The 3 types of termites native to Louisiana
Termites are responsible for hundreds of millions of dollars in damage every year in the United States. In the state of Louisiana we have a very high incidence of termite infestation in homes, commercial buildings, and industrial structures. These wood-eating insects are also found in living and decaying plants, such as trees, shrubs, and even agricultural crops.
Three types of termites
Three types of termites are the cause of most of the infestation problems in Louisiana. The first type is the native subterranean termite (reticulitermes) which is found state wide and is the species that is the target of most termite control jobs. The second type is the Formosan termite (coptotoermes) which is presently found in the southern most part of the state, especially in the New Orleans and Lake Charles areas. The third type is the drywood termite which is seldom found compared to native and Formosan types.
Termite castes and life cycle
Termites are social insects. That means they live in colonies. The colony consists of three castes. Each case member has a specific task. Worker caste termites are soft white-bodied insects which care for the other members of the colony by locating food, feeding the colony, and generally taking care of the housekeeping and rearing of the young. Solider caste termites have soft white bodies and large strong heads with big jaws (mandibles). These jaws are use to protect the colony from invaders and are used offensively as well as defensively. Reproductive caste termites have darker, hard bodies and have four wings. Their task is to fly away from the mother colony, drop their wings off and mate in order to start new colonies. This process is called swarming and is one sure sign that active termites are in the immediate area.
More about termite swarms
The flight is usually short in distance and the number of swarming termites can vary from just a few to thousands depending on the species and age of the colony. Swarming termites are often mistaken for flying ants. The important difference between the two is that ants have a wasp-type body with a slender waist (petiole) and termites have no waist at all. Termites usually swarm in the spring and may swarm as late as the fall depending on the species. Formosan termites swarm after dark and are found flying around night lights. Reticulitermes termites swarm during daylight hours. Nyphs are termites that have not matured to their final stage of development.
Sizes and types of termite colonies
Colony sizes may vary from just a few thousand individuals in the case of drywood termites to over a million members in the case of Formosan termites. As expected, the larger colony size the greater the damage. A Formosan colony of 1,000,000 individuals will do a lot of damage in a short period of time compared to a drywood colony with only 1,500 termites in it.
Primary colonies of subterranean termites are located under the soil surface. This is the case in both Reticulitermes and Coptotermes. Workers of the underground colonies forage out from the colony as much as several hundred feet to find a wood source. The workers move inside of the tunnels they construct designed to protect them from the environment.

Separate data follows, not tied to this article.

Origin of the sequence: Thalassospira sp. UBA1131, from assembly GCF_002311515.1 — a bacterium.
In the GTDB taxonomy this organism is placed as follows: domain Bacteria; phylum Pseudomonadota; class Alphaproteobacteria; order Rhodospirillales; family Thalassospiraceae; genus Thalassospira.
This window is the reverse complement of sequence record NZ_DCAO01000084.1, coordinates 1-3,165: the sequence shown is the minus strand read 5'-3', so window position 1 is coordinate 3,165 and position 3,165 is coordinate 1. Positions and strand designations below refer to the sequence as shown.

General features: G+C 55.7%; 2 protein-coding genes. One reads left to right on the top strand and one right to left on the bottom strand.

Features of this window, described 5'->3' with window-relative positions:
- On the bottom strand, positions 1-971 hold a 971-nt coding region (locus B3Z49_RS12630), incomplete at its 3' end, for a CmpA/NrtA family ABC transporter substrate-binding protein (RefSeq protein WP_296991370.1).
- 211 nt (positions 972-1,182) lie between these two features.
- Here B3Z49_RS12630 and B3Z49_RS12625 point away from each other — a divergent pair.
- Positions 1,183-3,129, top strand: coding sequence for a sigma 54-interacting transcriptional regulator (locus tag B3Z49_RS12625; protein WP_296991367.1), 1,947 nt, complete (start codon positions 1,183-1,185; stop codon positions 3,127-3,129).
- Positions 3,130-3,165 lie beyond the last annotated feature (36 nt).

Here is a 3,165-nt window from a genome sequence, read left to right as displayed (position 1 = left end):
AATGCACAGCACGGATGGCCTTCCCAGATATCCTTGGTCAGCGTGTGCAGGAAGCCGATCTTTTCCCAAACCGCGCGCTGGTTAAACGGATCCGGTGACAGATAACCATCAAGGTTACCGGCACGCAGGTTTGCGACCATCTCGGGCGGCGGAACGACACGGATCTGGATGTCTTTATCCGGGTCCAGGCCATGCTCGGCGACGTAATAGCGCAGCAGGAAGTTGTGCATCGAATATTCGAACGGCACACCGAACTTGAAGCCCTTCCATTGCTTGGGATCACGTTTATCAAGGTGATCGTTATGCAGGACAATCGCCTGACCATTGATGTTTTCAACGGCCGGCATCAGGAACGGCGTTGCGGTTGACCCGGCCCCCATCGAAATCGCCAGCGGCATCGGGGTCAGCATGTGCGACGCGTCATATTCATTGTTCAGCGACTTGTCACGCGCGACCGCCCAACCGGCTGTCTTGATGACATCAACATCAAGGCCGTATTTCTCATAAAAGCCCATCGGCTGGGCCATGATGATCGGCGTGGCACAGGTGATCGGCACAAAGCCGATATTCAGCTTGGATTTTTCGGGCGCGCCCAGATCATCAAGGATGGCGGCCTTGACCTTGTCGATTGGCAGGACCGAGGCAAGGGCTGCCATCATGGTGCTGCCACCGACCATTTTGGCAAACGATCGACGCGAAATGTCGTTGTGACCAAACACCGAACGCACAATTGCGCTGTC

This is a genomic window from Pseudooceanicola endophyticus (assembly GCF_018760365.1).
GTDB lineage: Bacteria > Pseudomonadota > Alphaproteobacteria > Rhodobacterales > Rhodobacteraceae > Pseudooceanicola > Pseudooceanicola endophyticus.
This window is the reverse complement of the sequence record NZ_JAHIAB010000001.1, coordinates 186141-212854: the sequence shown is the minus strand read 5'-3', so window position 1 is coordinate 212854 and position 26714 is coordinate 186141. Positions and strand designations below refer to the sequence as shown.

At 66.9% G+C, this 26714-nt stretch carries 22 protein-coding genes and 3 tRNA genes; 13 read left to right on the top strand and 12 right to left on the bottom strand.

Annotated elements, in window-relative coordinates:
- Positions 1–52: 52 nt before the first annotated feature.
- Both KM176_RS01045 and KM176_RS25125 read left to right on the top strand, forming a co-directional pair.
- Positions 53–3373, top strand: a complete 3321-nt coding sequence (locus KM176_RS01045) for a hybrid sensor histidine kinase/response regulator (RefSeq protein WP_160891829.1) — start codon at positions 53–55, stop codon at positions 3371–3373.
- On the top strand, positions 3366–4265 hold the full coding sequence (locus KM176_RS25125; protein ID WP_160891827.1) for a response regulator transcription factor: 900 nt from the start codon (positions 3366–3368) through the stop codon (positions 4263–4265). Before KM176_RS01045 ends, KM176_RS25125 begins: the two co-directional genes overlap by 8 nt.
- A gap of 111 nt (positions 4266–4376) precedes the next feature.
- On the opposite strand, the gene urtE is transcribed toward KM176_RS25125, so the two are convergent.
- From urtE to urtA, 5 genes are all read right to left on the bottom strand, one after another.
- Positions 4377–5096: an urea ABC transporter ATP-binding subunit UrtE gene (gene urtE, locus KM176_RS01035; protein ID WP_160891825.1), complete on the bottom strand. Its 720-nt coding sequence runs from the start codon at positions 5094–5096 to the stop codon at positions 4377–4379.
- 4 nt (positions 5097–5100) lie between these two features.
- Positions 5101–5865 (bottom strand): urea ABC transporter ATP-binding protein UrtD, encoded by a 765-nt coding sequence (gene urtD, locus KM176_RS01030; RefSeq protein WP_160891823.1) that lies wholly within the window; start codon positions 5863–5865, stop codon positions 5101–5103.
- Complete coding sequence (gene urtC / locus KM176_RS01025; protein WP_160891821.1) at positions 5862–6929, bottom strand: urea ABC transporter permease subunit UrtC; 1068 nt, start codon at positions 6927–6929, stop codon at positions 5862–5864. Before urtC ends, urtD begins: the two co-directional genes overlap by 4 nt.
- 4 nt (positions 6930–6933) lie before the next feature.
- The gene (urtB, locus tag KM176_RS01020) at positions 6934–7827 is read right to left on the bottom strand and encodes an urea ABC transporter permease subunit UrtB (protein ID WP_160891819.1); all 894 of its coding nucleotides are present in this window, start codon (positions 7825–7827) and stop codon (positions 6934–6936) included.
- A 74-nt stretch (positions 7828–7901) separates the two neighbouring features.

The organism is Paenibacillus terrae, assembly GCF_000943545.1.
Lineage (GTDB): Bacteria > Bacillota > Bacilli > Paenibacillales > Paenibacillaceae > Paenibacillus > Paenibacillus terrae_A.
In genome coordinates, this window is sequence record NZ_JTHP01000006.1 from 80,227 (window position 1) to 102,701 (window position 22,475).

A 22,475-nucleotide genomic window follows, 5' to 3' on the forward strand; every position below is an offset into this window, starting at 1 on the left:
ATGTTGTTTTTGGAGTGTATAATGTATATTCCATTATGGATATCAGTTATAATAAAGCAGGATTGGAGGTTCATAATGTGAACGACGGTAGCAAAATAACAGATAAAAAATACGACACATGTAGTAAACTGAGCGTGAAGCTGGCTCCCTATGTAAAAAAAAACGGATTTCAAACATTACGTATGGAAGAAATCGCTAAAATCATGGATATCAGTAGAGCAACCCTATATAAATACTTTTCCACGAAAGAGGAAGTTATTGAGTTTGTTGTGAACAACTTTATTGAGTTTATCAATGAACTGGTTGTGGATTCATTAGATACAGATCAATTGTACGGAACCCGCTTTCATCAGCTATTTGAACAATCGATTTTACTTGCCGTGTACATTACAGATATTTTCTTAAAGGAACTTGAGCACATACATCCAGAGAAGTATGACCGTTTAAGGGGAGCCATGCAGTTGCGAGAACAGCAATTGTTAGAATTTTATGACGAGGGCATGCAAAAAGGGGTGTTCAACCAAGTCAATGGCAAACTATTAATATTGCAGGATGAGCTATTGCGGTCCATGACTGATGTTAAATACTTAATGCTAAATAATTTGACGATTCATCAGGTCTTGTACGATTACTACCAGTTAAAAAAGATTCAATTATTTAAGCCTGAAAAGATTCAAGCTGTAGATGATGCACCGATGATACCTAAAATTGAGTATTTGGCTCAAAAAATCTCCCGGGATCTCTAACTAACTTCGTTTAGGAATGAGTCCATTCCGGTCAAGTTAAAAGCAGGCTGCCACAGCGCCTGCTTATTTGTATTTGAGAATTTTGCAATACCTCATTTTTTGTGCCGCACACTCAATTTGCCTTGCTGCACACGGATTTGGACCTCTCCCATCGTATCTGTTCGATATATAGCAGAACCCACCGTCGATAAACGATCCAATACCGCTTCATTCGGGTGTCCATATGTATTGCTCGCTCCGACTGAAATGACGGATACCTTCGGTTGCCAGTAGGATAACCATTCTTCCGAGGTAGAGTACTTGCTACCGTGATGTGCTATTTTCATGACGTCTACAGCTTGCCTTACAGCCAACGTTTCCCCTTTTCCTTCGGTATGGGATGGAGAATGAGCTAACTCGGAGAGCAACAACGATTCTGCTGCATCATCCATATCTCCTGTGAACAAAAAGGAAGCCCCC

Subterranean termites need high humidity in their tunnels in order to survive. Their soft bodies will dry up if a constant moisture source is not available. Moisture may be supplied to the foraging termite either by their contact in the ground or by a water leak in the structure that they are infesting. If a water leak is present in the structure then a secondary colony with no ground contact may develop. This colony will mature and thrive as long as there is a moisture source.
Drywood termites require no additional moisture and no ground contact and survive on the water content of the wood they are eating. The galleries that drywood termites build in the course of eating wood are sealed off from the outside environment in order to conserve as much moisture as possible. This is accomplished by the drywood termites plugging up gallery exit holes. The exit holes are reopened only to eliminate fecal pellets and to allow swarming termites to leave the colony.
Reticulitermes and Formosan termites are controlled by applying termiticides such as Termidor to trenches dug around the building foundation and by drilling and pressure treating foundation void. This type of chemical application is designed to kill the termites that are foraging around the structure because it is undetected by the termite, and is brought back to the colony on their body parts and distributed.
Moisture sources in the building must be eliminated. With the moisture controlled and the lack of ground contact, the termites in the building will die. In some cases, secondary colonies in the structure will be treated directly either by gas fumigation or by liquid or aerosol insecticide injection.
Drywood termites are controlled by tent fumigation or by directly “spot” treating the infested timber in the structure.
Tent fumigation is the process by which hard to reach insects are controlled. With this method, a tent is placed over the entire structure. A lethal gas is injected into the building and is contained by the tent for up to 24 hours. The fumigant has the ability to penetrate even the thickest wooden beams, giving 100% control.
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